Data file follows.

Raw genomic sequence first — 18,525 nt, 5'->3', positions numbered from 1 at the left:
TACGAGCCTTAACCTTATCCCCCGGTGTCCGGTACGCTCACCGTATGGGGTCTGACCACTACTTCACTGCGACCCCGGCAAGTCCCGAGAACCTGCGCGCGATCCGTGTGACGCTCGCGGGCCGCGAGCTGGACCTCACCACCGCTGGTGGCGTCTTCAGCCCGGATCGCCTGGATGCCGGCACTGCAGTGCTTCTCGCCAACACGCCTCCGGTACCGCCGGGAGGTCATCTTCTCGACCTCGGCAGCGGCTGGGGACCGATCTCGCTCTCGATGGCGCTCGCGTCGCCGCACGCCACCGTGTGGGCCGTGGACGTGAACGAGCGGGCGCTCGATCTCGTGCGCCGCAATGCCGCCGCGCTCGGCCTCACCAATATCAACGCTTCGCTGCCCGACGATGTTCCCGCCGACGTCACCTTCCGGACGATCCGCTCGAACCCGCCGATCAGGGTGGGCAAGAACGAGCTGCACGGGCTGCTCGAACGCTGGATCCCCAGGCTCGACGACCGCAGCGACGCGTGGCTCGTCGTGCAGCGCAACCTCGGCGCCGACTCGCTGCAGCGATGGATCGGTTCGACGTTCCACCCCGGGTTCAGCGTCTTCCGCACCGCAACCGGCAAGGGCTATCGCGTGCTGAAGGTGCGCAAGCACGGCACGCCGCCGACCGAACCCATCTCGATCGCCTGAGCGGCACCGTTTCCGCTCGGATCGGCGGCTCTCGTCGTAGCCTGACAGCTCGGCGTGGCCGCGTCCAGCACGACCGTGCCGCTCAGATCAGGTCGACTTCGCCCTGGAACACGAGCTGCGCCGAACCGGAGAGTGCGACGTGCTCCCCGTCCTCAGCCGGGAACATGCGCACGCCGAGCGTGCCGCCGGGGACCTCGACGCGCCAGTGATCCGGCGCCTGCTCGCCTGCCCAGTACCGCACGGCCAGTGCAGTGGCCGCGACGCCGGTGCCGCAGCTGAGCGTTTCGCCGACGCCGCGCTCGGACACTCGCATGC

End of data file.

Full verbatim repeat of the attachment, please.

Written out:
Raw genomic sequence first — 18,525 nt, 5'->3', positions numbered from 1 at the left:
TACGAGCCTTAACCTTATCCCCCGGTGTCCGGTACGCTCACCGTATGGGGTCTGACCACTACTTCACTGCGACCCCGGCAAGTCCCGAGAACCTGCGCGCGATCCGTGTGACGCTCGCGGGCCGCGAGCTGGACCTCACCACCGCTGGTGGCGTCTTCAGCCCGGATCGCCTGGATGCCGGCACTGCAGTGCTTCTCGCCAACACGCCTCCGGTACCGCCGGGAGGTCATCTTCTCGACCTCGGCAGCGGCTGGGGACCGATCTCGCTCTCGATGGCGCTCGCGTCGCCGCACGCCACCGTGTGGGCCGTGGACGTGAACGAGCGGGCGCTCGATCTCGTGCGCCGCAATGCCGCCGCGCTCGGCCTCACCAATATCAACGCTTCGCTGCCCGACGATGTTCCCGCCGACGTCACCTTCCGGACGATCCGCTCGAACCCGCCGATCAGGGTGGGCAAGAACGAGCTGCACGGGCTGCTCGAACGCTGGATCCCCAGGCTCGACGACCGCAGCGACGCGTGGCTCGTCGTGCAGCGCAACCTCGGCGCCGACTCGCTGCAGCGATGGATCGGTTCGACGTTCCACCCCGGGTTCAGCGTCTTCCGCACCGCAACCGGCAAGGGCTATCGCGTGCTGAAGGTGCGCAAGCACGGCACGCCGCCGACCGAACCCATCTCGATCGCCTGAGCGGCACCGTTTCCGCTCGGATCGGCGGCTCTCGTCGTAGCCTGACAGCTCGGCGTGGCCGCGTCCAGCACGACCGTGCCGCTCAGATCAGGTCGACTTCGCCCTGGAACACGAGCTGCGCCGAACCGGAGAGTGCGACGTGCTCCCCGTCCTCAGCCGGGAACATGCGCACGCCGAGCGTGCCGCCGGGGACCTCGACGCGCCAGTGATCCGGCGCCTGCTCGCCTGCCCAGTACCGCACGGCCAGTGCAGTGGCCGCGACGCCGGTGCCGCAGCTGAGCGTTTCGCCGACGCCGCGCTCGGACACTCGCATGC